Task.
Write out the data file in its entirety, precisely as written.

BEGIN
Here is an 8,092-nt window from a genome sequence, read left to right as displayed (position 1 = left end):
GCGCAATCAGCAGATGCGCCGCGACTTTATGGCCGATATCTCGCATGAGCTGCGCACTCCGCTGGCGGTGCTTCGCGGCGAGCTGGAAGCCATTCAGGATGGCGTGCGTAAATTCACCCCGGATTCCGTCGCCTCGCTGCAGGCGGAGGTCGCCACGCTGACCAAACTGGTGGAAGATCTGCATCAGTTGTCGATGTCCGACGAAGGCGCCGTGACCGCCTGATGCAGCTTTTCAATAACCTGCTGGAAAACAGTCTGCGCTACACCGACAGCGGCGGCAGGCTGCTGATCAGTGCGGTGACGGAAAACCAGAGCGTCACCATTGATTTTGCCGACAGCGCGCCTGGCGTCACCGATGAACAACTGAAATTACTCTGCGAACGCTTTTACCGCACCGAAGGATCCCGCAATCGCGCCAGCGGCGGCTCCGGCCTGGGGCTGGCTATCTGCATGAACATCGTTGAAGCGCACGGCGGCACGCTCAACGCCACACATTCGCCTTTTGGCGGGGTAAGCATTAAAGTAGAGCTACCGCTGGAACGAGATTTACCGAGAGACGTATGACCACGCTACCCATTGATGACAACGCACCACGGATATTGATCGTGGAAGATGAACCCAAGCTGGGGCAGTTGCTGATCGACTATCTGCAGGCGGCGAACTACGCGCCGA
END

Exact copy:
Here is an 8,092-nt window from a genome sequence, read left to right as displayed (position 1 = left end):
GCGCAATCAGCAGATGCGCCGCGACTTTATGGCCGATATCTCGCATGAGCTGCGCACTCCGCTGGCGGTGCTTCGCGGCGAGCTGGAAGCCATTCAGGATGGCGTGCGTAAATTCACCCCGGATTCCGTCGCCTCGCTGCAGGCGGAGGTCGCCACGCTGACCAAACTGGTGGAAGATCTGCATCAGTTGTCGATGTCCGACGAAGGCGCCGTGACCGCCTGATGCAGCTTTTCAATAACCTGCTGGAAAACAGTCTGCGCTACACCGACAGCGGCGGCAGGCTGCTGATCAGTGCGGTGACGGAAAACCAGAGCGTCACCATTGATTTTGCCGACAGCGCGCCTGGCGTCACCGATGAACAACTGAAATTACTCTGCGAACGCTTTTACCGCACCGAAGGATCCCGCAATCGCGCCAGCGGCGGCTCCGGCCTGGGGCTGGCTATCTGCATGAACATCGTTGAAGCGCACGGCGGCACGCTCAACGCCACACATTCGCCTTTTGGCGGGGTAAGCATTAAAGTAGAGCTACCGCTGGAACGAGATTTACCGAGAGACGTATGACCACGCTACCCATTGATGACAACGCACCACGGATATTGATCGTGGAAGATGAACCCAAGCTGGGGCAGTTGCTGATCGACTATCTGCAGGCGGCGAACTACGCGCCGA